The Inn at Little Washington: About the Show - PBS Food

The Inn at Little Washington: About the Show

The Inn at Little Washington, originally constructed in 1905 by Edward Thornton and decorated by London set designer Joyce Conway Evans.
The Inn at Little Washington, originally constructed in 1905 by Edward Thornton and decorated by London set designer Joyce Conway Evans. Credit: Gordon Beall

Known as “The Pope of American Cuisine,” Chef Patrick O’Connell is a legend. He’s revered as a pioneer of refined American cooking, and as the eclectic restaurateur who transformed a country inn into an international culinary temple. But, behind the fairytale – behind the humor and whimsy – lies a story of a self-taught chef who started with nothing and overcame a decades-long feud with a fiercely conservative rural town to create one of the most renowned restaurants in America.

From Emmy and Peabody award winning SHOW OF FORCE, in association with VPM, Virginia’s home for public media, and Spike Mendelsohn, comes a delicious new documentary that intimately explores the ornate world of Chef Patrick O’Connell and his magnificent obsession: the double five star, double five diamond, Michelin-starred restaurant, The Inn at Little Washington. Considered one of the greatest dining experiences in America with the quirkiest characters imaginable, our film follows both front and back of house as this “chef’s chef” and his team celebrate their 40th year while chasing the ultimate accolade… a third Michelin star.

We begin in Washington, Virginia – a tiny hamlet nestled in the foothills of the Blue Ridge Mountains where the Inn’s staff outnumber the locals. It was here, in 1978, that O’Connell converted an abandoned garage into a restaurant, and the locals tried to run him out of town. But brick by brick, plate-by-plate, year-by-year, O’Connell continues to expand his oasis, a masterpiece of design that includes the restaurant, a village of cottages, guest houses, immaculate gardens and a farming operation where kings and queens, celebrities, and the political and media elite find luxurious escape and indulgence. Immersed behind the scenes we see a play within a play unfold, and meet the eccentric ensemble of cooks, waiters, housekeepers, gardeners and managers devoted to carrying out O’Connell’s vision of excellence no matter how demanding it may be.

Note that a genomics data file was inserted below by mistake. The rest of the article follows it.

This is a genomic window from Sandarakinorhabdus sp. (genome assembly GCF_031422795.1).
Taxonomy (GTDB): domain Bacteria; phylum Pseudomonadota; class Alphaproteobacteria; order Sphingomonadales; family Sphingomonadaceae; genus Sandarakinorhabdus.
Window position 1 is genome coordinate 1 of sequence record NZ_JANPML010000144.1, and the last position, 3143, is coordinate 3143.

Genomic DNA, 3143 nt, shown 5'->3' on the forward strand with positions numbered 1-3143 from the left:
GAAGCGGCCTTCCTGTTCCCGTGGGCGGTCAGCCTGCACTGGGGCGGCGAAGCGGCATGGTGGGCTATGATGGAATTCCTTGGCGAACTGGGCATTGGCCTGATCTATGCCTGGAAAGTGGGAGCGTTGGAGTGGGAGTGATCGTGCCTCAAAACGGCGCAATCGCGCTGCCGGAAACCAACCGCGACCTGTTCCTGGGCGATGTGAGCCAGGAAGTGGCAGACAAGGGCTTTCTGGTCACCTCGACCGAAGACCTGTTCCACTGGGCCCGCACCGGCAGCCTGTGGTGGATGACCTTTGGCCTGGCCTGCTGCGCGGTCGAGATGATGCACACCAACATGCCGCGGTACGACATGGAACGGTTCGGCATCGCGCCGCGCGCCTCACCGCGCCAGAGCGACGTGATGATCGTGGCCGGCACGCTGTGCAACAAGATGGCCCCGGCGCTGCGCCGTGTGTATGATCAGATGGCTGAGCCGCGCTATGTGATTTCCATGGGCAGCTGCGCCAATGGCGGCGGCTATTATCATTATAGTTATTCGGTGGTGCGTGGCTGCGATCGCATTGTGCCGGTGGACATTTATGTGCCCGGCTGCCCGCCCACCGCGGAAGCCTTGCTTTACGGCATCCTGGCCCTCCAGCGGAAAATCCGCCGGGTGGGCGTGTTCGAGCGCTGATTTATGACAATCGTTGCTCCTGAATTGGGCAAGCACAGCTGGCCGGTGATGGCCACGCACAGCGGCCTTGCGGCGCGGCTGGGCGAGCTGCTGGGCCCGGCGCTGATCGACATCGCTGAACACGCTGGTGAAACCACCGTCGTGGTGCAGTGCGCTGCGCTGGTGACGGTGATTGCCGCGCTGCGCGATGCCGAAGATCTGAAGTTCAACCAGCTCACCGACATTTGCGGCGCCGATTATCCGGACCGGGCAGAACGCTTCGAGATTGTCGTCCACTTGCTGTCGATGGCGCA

On the cusp of the Inn’s 40th anniversary comes the most important day for any chef: the Michelin star announcements. With the disappointing news that they’ve simply maintained their two-star status, the dejected team vows to up their game on all fronts – including executing an outrageously complex event, where O’Connell channels the spirit of George Washington with the recreation of an 18th century dining experience, an extravagant night on the grounds of Mount Vernon.

Our cameras are with O’Connell every step of the way, revealing his dramatic origin story and following him on a Thoreauvian journey into the woods where his love of cooking was born. We meet locals who describe the resistance O’Connell faced as an outsider staking a claim in the town. And we watch the team work themselves into a frenzy waiting for Michelin to call with news of triumph… or tragedy.

Carefully sprinkled with gorgeous truffle topped popcorn and carpaccio of lamb with Caesar salad ice cream, the documentary reveals the humor and determination required to succeed through turbulent times, as one man achieves his version of the American dream in the sleepy countryside of Virginia.

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